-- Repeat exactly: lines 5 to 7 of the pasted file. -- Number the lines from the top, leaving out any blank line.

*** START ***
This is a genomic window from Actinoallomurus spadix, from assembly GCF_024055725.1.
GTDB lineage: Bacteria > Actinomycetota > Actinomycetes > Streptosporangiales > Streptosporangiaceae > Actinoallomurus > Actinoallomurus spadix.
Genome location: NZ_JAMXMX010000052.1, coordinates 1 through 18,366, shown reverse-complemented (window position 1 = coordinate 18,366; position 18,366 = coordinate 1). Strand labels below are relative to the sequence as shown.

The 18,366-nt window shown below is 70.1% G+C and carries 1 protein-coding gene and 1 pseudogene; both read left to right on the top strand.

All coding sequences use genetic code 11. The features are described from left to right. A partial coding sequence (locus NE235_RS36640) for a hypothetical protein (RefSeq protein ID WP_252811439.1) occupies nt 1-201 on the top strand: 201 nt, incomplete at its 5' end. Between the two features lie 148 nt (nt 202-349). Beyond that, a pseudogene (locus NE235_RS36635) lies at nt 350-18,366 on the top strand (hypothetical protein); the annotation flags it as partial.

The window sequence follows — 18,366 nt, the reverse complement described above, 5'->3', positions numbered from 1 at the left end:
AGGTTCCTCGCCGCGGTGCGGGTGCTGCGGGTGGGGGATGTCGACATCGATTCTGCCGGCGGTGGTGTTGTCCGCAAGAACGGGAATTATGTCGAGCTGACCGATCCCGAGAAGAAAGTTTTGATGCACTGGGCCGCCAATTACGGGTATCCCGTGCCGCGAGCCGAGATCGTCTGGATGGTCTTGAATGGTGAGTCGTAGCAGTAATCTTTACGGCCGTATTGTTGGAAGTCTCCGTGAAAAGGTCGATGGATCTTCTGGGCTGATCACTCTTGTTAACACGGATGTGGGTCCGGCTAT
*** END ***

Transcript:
All coding sequences use genetic code 11. The features are described from left to right. A partial coding sequence (locus NE235_RS36640) for a hypothetical protein (RefSeq protein ID WP_252811439.1) occupies nt 1-201 on the top strand: 201 nt, incomplete at its 5' end. Between the two features lie 148 nt (nt 202-349). Beyond that, a pseudogene (locus NE235_RS36635) lies at nt 350-18,366 on the top strand (hypothetical protein); the annotation flags it as partial.

The window sequence follows — 18,366 nt, the reverse complement described above, 5'->3', positions numbered from 1 at the left end:
AGGTTCCTCGCCGCGGTGCGGGTGCTGCGGGTGGGGGATGTCGACATCGATTCTGCCGGCGGTGGTGTTGTCCGCAAGAACGGGAATTATGTCGAGCTGACCGATCCCGAGAAGAAAGTTTTGATGCACTGGGCCGCCAATTACGGGTATCCCGTGCCGCGAGCCGAGATCGTCTGGATGGTCTTGAATGGTGAGTCGTAGCAGTAATCTTTACGGCCGTATTGTTGGAAGTCTCCGTGAAAAGGTCGATGGATCTTCTGGGCTGATCACTCTTGTTAACACGGATGTGGGTCCGGCTAT